It is no secret that 4A Games do want to release an SDK for Metro; finish the extremely promising multi-player component and release this in some form; and investigate a PlayStation 4 version provided it makes commercial sense (although no development has started on any next-gen console versions). We have confirmed these hopes and ideas plenty of times before. However, all these ideas are just ideas at the moment. It will be some time before we can officially commit to any of these projects or suggest when they might materialize. They genuinely might all happen, but equally, none of them might happen. Anyone expecting Metro: Last Light as a PS4 launch game is probably going to be disappointed…
8. The Main Character Will Travel to New Locales Beyond Russia
THQ’s former Head of Global Communications for Original Shooter IPs, Huw Benyon, did an interview with Spong and gave gamers some details about where the main character would be heading this time around:
There will be other stations along the way. Like the first game, there’s a strictly linear level progression here. These stations aren’t exactly hub worlds or anything, where you can get fetch quests and so forth. They’re very much there to help with a change of pace. To really explore the social fabric of the Metro world. Each station in the game takes the properties of whoever existed above it. So for example, Bolshoi station in Russia is built underneath the famous Bolshoi theater, and as a result it’s populated by actors and artists. There’s a cabaret show that you can go and see and other similar events. Some stations organize themselves depending on the factions that control them, too. There are three factions vying for power in Metro: Last Light – the neo-fascists of Reich, who are Russian nationalists essentially modeled after Nazis; a group of hardline communists, and a capitalist organisation that’s a little less hostile towards you, but is no less unpleasant in its quest for power.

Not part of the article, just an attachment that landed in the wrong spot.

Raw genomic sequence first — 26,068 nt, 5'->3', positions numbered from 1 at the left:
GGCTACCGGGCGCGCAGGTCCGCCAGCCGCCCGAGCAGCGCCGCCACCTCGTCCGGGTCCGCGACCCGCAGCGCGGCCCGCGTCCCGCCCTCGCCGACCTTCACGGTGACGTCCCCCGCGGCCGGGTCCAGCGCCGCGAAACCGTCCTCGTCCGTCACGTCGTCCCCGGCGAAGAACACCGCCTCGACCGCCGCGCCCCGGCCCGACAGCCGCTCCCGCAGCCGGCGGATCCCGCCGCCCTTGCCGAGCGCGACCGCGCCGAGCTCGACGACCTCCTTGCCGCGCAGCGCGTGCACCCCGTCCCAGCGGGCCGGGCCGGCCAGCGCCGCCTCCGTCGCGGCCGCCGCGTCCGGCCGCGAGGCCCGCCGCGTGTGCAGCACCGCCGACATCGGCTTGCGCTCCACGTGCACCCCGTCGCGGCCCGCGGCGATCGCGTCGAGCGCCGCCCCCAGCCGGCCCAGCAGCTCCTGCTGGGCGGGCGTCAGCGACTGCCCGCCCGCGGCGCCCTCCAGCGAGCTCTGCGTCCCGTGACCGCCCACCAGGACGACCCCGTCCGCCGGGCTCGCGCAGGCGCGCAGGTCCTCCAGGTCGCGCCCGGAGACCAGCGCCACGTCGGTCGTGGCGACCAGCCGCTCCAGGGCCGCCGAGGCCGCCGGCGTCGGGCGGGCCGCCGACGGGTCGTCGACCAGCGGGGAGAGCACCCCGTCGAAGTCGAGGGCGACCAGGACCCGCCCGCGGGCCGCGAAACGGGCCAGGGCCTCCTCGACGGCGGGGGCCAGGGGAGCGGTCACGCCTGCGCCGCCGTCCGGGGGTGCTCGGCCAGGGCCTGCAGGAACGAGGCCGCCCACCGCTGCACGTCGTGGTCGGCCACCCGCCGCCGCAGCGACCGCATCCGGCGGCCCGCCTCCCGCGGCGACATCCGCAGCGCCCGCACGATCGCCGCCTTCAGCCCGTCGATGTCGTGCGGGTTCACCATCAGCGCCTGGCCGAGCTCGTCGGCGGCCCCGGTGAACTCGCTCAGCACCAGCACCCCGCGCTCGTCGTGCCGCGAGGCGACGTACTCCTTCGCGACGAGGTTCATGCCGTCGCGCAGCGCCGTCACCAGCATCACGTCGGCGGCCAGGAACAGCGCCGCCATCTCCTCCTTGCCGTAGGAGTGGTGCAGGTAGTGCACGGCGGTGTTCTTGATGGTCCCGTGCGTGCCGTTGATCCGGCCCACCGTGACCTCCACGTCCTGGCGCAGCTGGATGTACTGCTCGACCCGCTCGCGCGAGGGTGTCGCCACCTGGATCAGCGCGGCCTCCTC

9. This Game Isn’t Based on the Metro 2034 Book
Huw Benyon also talked about the game’s plot, which isn’t based on the story detailed in Metro 2034:
Well, Metro 2034 isn’t strictly a sequel to Metro 2033. It’s certainly not written in a similar style. Dmitry (Glukhovsky, author and creator of the Metro franchise) described 2034 to me as his attempt at writing an art house novel. I’ve not read it because it’s still to get its English translation, but apparently the plot follows three different characters – none of them Artyom, who essentially stays at home, does the dishes and mopes about existentially. Right from the start it was apparent that Metro 2034 wasn’t going to be suitable material for a video game adaptation. The first one was perfect, because it was a combination of a road trip and a coming of age story. And Artyom’s two conflicting mantras that run through his head ultimately determine which infamous ending you got too. We obviously follow the canon ending for the premise of Last Light. The ability to change the ending in Metro 2033 is equivalent to… a glimpse into what could have been. An impossible dream, almost. Dmitry wrote the plot for Metro Last Light for us – it’s been another very collaborative project. It’s been a slightly different experience from 2033 where again, it’s a loose adaptation of the book, but thematically we already knew what we were working with.
10. The Game is Being Powered By 4A Games’ In-House Game Engine
In an interview with Now Gamer, executive producer Dean Sharpe also spoke about the in-game engine that was developed to handle the creation of his studio’s game:
Well, the tech is still the original engine running from the first game, which we continue to improve and optimize. You can really see it in the E3 gameplay demo, specifically the scene with Artyom sneaking through a crowd of enemies. When I first saw that, even in the studio, I just thought it was amazing. Our lead programmer never ceases to amaze me. He’s just continuing to push the envelope, and I remember he came back from GDC this year and he was like, “Damn it!” So I said, “Woah, woah, what’s going on?” and he’s like, “The other programmers. They keep doing new stuff, so I guess I’m going to have to go and make my stuff better.” I just said, “Yeah I guess you are” [laughs]. The guy is great, he never quits. I mean I could get into the specifics of the game engine, but I think that’s probably a different conversation. The funny thing is that all of that tech was in the last engine, but we just didn’t utilize it enough. When we came to do Metro: Last Light, we really souped it up a lot further along with the physics, and put an emphasis on building it into the gameplay.
Discuss on Facebook